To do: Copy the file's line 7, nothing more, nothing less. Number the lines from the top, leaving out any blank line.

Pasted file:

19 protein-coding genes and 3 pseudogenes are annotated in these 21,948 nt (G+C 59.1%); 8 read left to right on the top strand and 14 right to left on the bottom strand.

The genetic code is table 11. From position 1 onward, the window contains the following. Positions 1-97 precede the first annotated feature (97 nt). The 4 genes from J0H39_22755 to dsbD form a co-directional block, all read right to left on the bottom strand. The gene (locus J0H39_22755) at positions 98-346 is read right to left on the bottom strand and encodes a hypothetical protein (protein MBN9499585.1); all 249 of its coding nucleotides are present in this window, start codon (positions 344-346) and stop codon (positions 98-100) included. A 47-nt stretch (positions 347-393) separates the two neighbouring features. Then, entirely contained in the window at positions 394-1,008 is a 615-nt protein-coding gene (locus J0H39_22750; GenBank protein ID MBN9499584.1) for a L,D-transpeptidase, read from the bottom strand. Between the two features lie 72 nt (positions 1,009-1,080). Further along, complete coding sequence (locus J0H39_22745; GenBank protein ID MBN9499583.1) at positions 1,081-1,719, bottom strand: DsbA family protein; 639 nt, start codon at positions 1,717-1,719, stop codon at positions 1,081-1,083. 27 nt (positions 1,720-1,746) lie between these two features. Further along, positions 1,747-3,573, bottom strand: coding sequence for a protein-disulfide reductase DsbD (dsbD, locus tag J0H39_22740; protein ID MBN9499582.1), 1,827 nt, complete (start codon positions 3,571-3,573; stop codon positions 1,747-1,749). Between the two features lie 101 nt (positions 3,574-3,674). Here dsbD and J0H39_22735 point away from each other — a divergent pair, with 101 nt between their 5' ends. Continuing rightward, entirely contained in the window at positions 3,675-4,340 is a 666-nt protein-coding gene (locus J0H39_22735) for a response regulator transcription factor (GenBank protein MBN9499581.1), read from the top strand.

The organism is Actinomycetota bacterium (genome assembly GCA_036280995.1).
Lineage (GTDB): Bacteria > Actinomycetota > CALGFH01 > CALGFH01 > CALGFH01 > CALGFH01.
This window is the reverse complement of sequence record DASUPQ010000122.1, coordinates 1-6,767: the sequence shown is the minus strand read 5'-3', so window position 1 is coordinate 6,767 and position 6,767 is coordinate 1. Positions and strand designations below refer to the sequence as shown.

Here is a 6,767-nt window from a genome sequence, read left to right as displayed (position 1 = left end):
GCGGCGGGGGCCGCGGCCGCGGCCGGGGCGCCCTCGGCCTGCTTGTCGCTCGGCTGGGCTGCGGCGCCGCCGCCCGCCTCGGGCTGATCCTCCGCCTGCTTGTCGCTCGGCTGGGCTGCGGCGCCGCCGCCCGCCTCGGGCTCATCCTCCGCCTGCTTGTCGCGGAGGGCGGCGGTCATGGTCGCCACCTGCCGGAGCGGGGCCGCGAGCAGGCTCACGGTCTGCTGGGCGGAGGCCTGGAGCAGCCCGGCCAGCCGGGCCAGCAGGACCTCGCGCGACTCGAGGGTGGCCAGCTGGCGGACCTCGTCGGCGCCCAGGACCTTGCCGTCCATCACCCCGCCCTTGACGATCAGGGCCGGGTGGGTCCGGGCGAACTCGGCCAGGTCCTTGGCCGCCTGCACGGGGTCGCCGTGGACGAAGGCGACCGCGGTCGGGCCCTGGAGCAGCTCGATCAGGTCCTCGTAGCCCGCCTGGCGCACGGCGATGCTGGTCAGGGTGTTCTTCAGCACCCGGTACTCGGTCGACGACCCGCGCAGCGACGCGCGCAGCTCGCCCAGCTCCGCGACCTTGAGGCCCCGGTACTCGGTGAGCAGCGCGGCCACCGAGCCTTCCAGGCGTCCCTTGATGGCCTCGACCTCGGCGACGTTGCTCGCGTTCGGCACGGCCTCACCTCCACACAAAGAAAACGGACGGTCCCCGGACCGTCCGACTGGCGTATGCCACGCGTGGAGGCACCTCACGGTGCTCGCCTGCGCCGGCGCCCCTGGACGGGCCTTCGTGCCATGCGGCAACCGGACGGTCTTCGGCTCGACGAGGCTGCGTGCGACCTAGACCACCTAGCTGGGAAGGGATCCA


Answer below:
GCGGCGGGGGCCGCGGCCGCGGCCGGGGCGCCCTCGGCCTGCTTGTCGCTCGGCTGGGCTGCGGCGCCGCCGCCCGCCTCGGGCTGATCCTCCGCCTGCTTGTCGCTCGGCTGGGCTGCGGCGCCGCCGCCCGCCTCGGGCTCATCCTCCGCCTGCTTGTCGCGGAGGGCGGCGGTCATGGTCGCCACCTGCCGGAGCGGGGCCGCGAGCAGGCTCACGGTCTGCTGGGCGGAGGCCTGGAGCAGCCCGGCCAGCCGGGCCAGCAGGACCTCGCGCGACTCGAGGGTGGCCAGCTGGCGGACCTCGTCGGCGCCCAGGACCTTGCCGTCCATCACCCCGCCCTTGACGATCAGGGCCGGGTGGGTCCGGGCGAACTCGGCCAGGTCCTTGGCCGCCTGCACGGGGTCGCCGTGGACGAAGGCGACCGCGGTCGGGCCCTGGAGCAGCTCGATCAGGTCCTCGTAGCCCGCCTGGCGCACGGCGATGCTGGTCAGGGTGTTCTTCAGCACCCGGTACTCGGTCGACGACCCGCGCAGCGACGCGCGCAGCTCGCCCAGCTCCGCGACCTTGAGGCCCCGGTACTCGGTGAGCAGCGCGGCCACCGAGCCTTCCAGGCGTCCCTTGATGGCCTCGACCTCGGCGACGTTGCTCGCGTTCGGCACGGCCTCACCTCCACACAAAGAAAACGGACGGTCCCCGGACCGTCCGACTGGCGTATGCCACGCGTGGAGGCACCTCACGGTGCTCGCCTGCGCCGGCGCCCCTGGACGGGCCTTCGTGCCATGCGGCAACCGGACGGTCTTCGGCTCGACGAGGCTGCGTGCGACCTAGACCACCTAGCTGGGAAGGGATCCA